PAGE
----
Retirement is more than leisure for baby boomers

Rear view of a mature man waking up in bed and stretching his arms

Image: lightwavemedia/Bigstock.com

Boomers are changing the concept that retirement is mainly a time for leisure into something more intentional. And that’s because, say Richard and Leona Bergstrom in Third Calling, most Boomers want to ‘age with purpose and possibility’.

They quote the authors of Generation Ageless (J Walker Smith and Ann Clurman) who suggest that Boomers share ‘three foundational beliefs about this season of life:

  • Youthfulness: A belief in an ageless engagement with life that is active, spirited, and exuberant.
  • Impact: A desire to have an enduring influence in making a difference.
  • Possibility: A sense of personal development built upon empowerment and continuous progression.’

If true, this means that while leisure will be a part of Boomer retirement, it will not be the focus.

Here’s their point

The Bergstroms suggest that the generation at the forefront of change in the 1960s still have the potential to fulfil many of the unrealised hopes and dreams of their earlier days and should act on it.

They’re calling for Boomers to ‘challenge the predominant attitudes that discriminate against and limit the possibilities of ageing. We can model new ways to live a long time with purpose and passion’.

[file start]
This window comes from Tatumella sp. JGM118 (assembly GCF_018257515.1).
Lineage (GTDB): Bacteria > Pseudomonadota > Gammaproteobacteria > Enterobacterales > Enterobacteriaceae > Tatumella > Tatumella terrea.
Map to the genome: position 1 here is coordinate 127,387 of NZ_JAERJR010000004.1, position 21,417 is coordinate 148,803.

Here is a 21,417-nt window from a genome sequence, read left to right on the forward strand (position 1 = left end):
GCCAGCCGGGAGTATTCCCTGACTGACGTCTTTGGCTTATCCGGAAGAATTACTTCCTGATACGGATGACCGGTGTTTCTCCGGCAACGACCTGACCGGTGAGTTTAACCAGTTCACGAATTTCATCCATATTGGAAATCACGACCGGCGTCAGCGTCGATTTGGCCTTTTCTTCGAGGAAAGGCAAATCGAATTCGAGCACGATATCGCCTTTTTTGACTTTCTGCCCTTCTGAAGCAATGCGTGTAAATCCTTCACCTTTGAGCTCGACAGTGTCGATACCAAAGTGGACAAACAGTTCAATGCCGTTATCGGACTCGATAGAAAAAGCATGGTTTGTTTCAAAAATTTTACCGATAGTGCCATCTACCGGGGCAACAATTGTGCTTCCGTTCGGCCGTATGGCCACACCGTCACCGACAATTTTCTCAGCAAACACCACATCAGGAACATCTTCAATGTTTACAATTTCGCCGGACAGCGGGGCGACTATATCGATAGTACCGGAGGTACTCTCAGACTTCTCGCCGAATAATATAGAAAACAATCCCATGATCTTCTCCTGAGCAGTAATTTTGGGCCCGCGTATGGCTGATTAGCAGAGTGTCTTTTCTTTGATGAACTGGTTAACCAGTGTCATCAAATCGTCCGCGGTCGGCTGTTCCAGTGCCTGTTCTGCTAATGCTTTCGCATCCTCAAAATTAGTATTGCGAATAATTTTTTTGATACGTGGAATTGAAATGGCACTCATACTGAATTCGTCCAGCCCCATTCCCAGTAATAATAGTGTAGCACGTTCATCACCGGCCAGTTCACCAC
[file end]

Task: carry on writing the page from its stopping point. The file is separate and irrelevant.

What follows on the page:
This is a reminder that there’s still a life to live in retirement. And a challenge to those thinking of retirement to plan to live life with purpose.

There’s another side to the story

One of the realities for current retirees is the possibility of long life. In most developed countries, our life expectancy has grown by about 30 years from 1900 to 2000. It’s reasonable to ask what will we do with the extra years our great-great-grandparents never had.

Linda P Fried, a doctor specialising in geriatrics writes, ‘As they shared their lives with me, my patients taught me that many of the ills associated with ageing were worsened—or even created—by the lack of meaning and purpose in people’s lives’.

So, it’s important to have this sense of purpose, even if only for health reasons. It does help you to go back to the 60s attitude of attempting to make a difference in the world, or to someone’s life, or to a cause.

Fried continues: ‘Too many of my patients suffered from pain, far deeper than the physical, caused by not having a reason to get up in the morning’.

So, what will be your purpose in life? In retirement?

Asking this question doesn’t mean you can’t get out on the golf course three times a week. Or meet with friends regularly at a café. Or chill out. Leisure and relaxing is an important part of retirement. But what will you do that will add meaning to life?

Many Boomers still have within them the desire to change the world in some way.

And why not?

As you plan your retirement, it’s worth thinking about what you’ll do that has potential to change the world and also give you that reason for getting up in the morning.

Retirement, like any other stage of life, is about living your life with purpose and on purpose—for life satisfaction and your health.

 

Bruce Manners is the author of Retirement Ready? and Refusing to Retireand founder of RetireNotes.com

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